At the end of the day, you’re changing the attitude of the consumer. They’ve
reached a point where they expect the ad to be relevant and they’re more likely
to watch it.”
Sounds like Google TV AdSense. ¶ He also argued that ad skipping is a “godsend.” If advertisers can determine
which ads are being skipped and which are not, they can improve getting their
ads in front of people who actually want to view them. Important to this
initiative, he said, is building web-based technologies into TV set-top boxes
that can track such information. ...
I've been slow this week to read my feeds, and Gens Johnson of my staff beat me to a post by Laurie Sullivan of Om Malik's great NewTeeVee blog. She writes:
... iSuppli, a market research firm, projects that professionally produced video
will will bring in nearly $5.9 billion in revenues in 2011, up from $423 million
in 2006. ¶ At present 3- to 10-minute videos are popular because they can be downloaded
quickly over today’s broadband networks, running at typically 3 megabits per
second in the U.S., and 8 megabits in other parts of the world. As speeds soar
past 20 megabits per second, longer form videos could be downloaded quickly.
Longer videos would mean more advertising opportunities. ¶ The professionally produced video business, including professionally produced
and distributed advertising-supported news, sports and entertainment, will
account for 79.3 billion streams worldwide by 2011 up from 3.7 billion streams
in 2006, iSuppli projects. ...
The New America Foundation has released a report by J. H. Snider with this title, but the subtitle, "America's $480 Billion Spectrum Giveaway, How it Happened, and How to Prevent it from Recurring," is more descriptive. Snider has written widely on spectrum issues, often for the NAF, where he is Research Director of its Wireless Future Program. His points frequently include the inefficiency of current spectrum allocations (television broadcasting being one of the biggest), that the public should receive compensation for use of the spectrum (which would incent efficient use), and the importance of allocating additional spectrum to wireless IP delivery. One might describe the effects of the first and third as moving spectrum from my mother to my children.
I generally admire the work of the NAF and have spoken at one of its events. While I think his writing is thoughtful and constructive, I've also been critical that he and other wireless advocates frequently low-ball the number of Americans who depend on over-the-air reception and that he presents an analysis of how spectrum should be allocated for broadcasting that misses the realities of consumer behavior and broadcast economics: paraphrasing -- they have one standard definition channel now, so they should be able to get by with one of their current six megahertz in the digital world.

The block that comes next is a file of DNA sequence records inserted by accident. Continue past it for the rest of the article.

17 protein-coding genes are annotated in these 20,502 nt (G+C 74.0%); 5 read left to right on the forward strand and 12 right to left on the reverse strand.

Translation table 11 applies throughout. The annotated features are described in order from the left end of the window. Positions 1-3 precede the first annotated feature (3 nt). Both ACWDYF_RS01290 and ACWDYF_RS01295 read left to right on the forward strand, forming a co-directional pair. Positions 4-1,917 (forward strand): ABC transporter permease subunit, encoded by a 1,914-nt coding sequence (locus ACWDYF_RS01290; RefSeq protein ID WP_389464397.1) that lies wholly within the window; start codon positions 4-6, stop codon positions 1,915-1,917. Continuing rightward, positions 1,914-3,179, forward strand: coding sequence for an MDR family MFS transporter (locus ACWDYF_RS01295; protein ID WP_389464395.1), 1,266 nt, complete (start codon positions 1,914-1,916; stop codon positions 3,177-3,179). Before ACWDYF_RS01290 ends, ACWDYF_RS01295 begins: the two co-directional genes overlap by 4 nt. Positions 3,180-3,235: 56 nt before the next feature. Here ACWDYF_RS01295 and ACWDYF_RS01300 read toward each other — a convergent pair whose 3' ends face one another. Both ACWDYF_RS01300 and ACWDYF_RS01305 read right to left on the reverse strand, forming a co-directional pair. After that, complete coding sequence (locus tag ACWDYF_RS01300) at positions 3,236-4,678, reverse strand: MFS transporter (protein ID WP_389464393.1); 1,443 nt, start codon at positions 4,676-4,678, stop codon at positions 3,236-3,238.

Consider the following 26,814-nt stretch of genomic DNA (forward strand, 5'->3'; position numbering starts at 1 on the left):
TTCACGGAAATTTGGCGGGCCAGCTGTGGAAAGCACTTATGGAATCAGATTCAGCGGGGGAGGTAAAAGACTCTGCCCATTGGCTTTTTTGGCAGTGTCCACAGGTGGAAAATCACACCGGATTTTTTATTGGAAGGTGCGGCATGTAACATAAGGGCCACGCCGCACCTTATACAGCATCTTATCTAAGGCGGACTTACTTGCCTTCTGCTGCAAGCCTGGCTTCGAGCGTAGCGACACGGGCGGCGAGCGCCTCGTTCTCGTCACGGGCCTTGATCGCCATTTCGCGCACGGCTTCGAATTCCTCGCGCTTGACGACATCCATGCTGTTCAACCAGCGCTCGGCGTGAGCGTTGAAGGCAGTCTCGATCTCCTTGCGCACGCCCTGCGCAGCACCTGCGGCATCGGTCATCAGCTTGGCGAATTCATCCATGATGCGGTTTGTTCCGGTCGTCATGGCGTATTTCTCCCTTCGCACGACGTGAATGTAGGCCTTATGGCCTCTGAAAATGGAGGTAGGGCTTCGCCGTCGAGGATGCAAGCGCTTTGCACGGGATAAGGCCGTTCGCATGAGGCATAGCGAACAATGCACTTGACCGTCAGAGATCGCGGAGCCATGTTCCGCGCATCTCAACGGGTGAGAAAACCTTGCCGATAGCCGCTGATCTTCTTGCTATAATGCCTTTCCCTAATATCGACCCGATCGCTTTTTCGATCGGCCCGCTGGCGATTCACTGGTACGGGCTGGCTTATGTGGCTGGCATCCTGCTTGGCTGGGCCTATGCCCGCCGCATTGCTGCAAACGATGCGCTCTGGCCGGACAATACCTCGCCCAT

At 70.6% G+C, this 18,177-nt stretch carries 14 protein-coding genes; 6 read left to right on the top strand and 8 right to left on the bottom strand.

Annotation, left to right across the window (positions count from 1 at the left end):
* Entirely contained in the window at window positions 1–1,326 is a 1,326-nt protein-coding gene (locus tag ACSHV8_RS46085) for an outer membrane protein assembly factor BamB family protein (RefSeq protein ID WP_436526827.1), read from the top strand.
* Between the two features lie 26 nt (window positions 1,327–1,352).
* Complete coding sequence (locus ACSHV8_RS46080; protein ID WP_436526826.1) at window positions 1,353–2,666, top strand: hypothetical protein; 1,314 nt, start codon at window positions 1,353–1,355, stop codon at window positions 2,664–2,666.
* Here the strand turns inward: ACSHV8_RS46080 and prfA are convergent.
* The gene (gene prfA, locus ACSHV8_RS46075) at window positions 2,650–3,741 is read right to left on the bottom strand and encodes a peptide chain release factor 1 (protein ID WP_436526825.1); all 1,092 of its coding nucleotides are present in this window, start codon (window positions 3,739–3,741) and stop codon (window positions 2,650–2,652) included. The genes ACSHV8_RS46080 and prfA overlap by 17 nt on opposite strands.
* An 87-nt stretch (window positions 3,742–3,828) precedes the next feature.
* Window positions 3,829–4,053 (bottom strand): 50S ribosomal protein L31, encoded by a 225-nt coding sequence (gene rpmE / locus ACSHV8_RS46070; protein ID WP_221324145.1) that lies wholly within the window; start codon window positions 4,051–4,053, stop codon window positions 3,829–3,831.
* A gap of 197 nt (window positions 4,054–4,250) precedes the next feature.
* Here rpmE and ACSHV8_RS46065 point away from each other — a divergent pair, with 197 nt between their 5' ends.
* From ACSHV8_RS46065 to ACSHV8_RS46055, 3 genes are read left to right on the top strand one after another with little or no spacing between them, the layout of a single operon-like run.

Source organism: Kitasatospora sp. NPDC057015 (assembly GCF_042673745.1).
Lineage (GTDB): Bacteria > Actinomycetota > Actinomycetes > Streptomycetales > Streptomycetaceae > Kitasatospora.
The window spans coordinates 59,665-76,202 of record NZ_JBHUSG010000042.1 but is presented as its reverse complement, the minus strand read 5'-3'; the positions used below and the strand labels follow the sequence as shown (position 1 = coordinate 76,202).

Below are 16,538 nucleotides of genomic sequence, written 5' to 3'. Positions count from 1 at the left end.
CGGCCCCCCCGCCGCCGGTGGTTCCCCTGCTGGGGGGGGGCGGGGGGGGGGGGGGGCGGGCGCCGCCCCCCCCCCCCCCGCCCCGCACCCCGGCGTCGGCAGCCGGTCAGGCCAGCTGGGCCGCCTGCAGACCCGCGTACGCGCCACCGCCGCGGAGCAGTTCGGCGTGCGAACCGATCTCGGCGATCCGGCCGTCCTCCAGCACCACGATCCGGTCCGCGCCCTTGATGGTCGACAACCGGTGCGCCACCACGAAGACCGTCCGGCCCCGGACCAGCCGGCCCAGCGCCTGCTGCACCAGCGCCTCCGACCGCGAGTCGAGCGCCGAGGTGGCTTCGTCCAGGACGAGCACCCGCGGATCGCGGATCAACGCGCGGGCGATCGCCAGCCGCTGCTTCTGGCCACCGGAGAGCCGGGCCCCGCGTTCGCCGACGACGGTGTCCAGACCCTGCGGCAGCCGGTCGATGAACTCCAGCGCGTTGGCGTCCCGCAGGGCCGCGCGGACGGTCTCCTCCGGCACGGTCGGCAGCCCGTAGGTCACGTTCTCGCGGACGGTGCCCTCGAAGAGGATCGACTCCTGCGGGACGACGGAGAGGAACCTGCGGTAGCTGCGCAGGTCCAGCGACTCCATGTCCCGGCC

I've only had a chance to skim the paper, but it will be important reading for broadcasters, if only to keep us from taking the public spectrum we occupy for granted. And you just might learn something.
In The Passive Mass Audience Has Left the Building, Dave Evans has some tips about interactive marketing. He writes:
... Marketers are moving into social networks, both as participants and platform owners, because they can market in ways not possible in a broadcast environment. Broadcast can reach lots of people, no doubt about it. But to get a message where it really needs to go: on my to-do list or into my friend's inbox with my name in the sender field, you must be part of the social goings-on. You must also market via a platform that allows consumers to add value to your message, to validate that value through friends' approval or disapproval, and to let you know (as a marketer)
what worked and what didn't. You can achieve all this in a social network. ...
Dan Gillmor gave this topic as a keynote at the Citizen Reporters' Forum in Seoul in June. He's posted much of the talk, which begins:
... We’ve come a long way. There’s a growing recognition and
appreciation of why citizen journalism matters. Investments, from media
organizations and others, are fueling experiments of various kinds.
Revenue models are taking early shape. And, most important, there’s a
flood of great ideas. ¶ But we have a long, long way to go. We need much more
experimentation in journalism and community information projects. The
business models are, at best, uncertain — and some notable failures are
discouraging. Dealing with the issues of trust, credibility and ethics
is essential; as are more tools and training, including a dramatically
updated notion of media literacy. ...